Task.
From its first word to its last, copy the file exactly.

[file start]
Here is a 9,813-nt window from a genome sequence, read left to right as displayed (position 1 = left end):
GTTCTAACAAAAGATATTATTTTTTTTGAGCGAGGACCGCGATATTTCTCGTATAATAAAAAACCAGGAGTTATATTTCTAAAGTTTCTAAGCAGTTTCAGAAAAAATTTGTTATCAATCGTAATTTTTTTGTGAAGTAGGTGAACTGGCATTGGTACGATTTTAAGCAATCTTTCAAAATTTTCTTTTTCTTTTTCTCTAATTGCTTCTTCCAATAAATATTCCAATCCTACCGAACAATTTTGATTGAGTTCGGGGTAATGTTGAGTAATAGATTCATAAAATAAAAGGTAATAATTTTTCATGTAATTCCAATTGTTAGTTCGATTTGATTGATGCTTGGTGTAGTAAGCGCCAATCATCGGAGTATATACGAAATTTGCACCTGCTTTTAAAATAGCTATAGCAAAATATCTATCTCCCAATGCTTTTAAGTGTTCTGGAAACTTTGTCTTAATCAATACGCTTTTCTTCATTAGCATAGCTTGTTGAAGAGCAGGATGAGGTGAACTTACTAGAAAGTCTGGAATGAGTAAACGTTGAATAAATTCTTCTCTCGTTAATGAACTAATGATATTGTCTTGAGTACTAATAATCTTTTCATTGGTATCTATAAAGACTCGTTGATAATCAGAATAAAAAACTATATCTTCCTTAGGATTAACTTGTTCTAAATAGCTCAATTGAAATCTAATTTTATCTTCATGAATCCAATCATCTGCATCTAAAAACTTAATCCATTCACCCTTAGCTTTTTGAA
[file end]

Here is a 9,813-nt window from a genome sequence, read left to right as displayed (position 1 = left end):
GTTCTAACAAAAGATATTATTTTTTTTGAGCGAGGACCGCGATATTTCTCGTATAATAAAAAACCAGGAGTTATATTTCTAAAGTTTCTAAGCAGTTTCAGAAAAAATTTGTTATCAATCGTAATTTTTTTGTGAAGTAGGTGAACTGGCATTGGTACGATTTTAAGCAATCTTTCAAAATTTTCTTTTTCTTTTTCTCTAATTGCTTCTTCCAATAAATATTCCAATCCTACCGAACAATTTTGATTGAGTTCGGGGTAATGTTGAGTAATAGATTCATAAAATAAAAGGTAATAATTTTTCATGTAATTCCAATTGTTAGTTCGATTTGATTGATGCTTGGTGTAGTAAGCGCCAATCATCGGAGTATATACGAAATTTGCACCTGCTTTTAAAATAGCTATAGCAAAATATCTATCTCCCAATGCTTTTAAGTGTTCTGGAAACTTTGTCTTAATCAATACGCTTTTCTTCATTAGCATAGCTTGTTGAAGAGCAGGATGAGGTGAACTTACTAGAAAGTCTGGAATGAGTAAACGTTGAATAAATTCTTCTCTCGTTAATGAACTAATGATATTGTCTTGAGTACTAATAATCTTTTCATTGGTATCTATAAAGACTCGTTGATAATCAGAATAAAAAACTATATCTTCCTTAGGATTAACTTGTTCTAAATAGCTCAATTGAAATCTAATTTTATCTTCATGAATCCAATCATCTGCATCTAAAAACTTAATCCATTCACCCTTAGCTTTTTGAA